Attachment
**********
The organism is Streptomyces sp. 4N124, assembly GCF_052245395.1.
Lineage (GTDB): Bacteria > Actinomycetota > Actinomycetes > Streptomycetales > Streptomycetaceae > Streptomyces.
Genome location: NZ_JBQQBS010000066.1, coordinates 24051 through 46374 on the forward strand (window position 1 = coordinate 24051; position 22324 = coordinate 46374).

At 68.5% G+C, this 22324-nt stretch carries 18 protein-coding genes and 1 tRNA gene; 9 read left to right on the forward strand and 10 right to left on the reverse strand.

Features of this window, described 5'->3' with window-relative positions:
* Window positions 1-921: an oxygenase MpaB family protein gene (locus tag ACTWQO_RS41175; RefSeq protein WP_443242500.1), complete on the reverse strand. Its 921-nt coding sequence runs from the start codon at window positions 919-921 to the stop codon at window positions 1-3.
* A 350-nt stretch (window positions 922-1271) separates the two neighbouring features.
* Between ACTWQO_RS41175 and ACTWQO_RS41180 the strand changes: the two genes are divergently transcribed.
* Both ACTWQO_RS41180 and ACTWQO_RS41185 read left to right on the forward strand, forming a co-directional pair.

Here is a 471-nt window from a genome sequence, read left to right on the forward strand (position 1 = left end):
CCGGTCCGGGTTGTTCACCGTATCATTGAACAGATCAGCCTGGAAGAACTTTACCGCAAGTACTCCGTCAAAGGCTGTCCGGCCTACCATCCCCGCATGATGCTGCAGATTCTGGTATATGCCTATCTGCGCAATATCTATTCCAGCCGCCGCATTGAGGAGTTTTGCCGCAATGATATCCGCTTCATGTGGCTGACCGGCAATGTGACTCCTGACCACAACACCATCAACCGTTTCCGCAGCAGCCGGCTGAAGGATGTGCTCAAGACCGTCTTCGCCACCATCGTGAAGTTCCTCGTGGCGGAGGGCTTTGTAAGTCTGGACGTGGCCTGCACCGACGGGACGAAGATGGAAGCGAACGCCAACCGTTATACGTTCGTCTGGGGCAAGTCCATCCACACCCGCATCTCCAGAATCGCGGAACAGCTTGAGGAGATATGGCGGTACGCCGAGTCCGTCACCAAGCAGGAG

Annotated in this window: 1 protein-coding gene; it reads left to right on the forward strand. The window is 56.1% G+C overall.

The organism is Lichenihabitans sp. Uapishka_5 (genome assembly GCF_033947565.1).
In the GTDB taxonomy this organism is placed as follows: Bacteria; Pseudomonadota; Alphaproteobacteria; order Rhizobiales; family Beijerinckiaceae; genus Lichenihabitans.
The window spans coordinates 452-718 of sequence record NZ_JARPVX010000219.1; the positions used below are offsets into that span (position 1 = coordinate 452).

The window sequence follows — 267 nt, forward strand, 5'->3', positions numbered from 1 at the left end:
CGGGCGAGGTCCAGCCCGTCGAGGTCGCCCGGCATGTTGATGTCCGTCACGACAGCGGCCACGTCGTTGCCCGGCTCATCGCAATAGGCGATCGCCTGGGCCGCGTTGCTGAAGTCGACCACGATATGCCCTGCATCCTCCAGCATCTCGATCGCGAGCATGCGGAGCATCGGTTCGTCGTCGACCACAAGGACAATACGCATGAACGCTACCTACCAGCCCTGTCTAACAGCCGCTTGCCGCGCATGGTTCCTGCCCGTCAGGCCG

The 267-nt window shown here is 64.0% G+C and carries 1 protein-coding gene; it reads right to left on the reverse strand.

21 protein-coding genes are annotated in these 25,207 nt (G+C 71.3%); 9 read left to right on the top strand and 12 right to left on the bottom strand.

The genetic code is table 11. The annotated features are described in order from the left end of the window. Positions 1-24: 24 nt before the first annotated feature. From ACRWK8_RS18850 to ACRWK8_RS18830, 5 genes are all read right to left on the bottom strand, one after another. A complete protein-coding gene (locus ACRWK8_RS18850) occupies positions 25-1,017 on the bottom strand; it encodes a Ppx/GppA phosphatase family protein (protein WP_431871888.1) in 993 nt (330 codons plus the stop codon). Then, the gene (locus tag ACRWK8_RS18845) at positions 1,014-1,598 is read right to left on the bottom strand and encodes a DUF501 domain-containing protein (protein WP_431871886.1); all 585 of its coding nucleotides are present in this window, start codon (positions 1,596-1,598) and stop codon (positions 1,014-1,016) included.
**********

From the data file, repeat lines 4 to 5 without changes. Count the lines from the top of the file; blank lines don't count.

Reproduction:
At 68.5% G+C, this 22324-nt stretch carries 18 protein-coding genes and 1 tRNA gene; 9 read left to right on the forward strand and 10 right to left on the reverse strand.

Features of this window, described 5'->3' with window-relative positions: